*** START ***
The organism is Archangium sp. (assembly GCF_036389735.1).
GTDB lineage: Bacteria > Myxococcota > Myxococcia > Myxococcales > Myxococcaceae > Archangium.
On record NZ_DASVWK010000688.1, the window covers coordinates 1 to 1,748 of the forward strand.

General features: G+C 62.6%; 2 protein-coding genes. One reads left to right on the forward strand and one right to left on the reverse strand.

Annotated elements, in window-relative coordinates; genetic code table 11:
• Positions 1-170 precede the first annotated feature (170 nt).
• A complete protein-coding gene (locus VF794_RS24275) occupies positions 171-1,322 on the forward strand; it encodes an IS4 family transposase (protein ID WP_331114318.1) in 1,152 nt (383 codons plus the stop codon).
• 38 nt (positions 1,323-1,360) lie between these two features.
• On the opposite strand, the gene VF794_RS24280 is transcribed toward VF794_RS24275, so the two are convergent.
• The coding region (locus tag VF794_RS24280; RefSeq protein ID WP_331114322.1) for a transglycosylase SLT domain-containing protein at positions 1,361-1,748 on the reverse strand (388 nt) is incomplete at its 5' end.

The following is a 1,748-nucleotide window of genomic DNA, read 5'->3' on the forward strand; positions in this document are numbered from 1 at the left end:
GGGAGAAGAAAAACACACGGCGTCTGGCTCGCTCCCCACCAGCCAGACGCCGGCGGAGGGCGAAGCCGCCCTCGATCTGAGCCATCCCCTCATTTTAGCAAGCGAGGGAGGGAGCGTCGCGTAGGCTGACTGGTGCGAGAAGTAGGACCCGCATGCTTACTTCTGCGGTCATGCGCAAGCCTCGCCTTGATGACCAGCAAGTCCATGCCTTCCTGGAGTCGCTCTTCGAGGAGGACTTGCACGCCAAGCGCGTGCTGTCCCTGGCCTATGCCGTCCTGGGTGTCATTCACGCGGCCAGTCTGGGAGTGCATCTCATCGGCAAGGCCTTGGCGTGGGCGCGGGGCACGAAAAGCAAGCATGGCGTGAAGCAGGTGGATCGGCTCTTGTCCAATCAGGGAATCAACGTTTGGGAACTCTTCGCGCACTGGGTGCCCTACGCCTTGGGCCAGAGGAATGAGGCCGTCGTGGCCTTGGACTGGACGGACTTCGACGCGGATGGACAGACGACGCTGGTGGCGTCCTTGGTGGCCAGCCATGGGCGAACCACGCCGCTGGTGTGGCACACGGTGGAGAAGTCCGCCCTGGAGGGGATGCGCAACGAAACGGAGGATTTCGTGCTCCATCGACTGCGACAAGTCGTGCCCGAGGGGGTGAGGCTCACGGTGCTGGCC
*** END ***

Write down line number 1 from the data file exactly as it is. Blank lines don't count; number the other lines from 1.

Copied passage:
The organism is Archangium sp. (assembly GCF_036389735.1).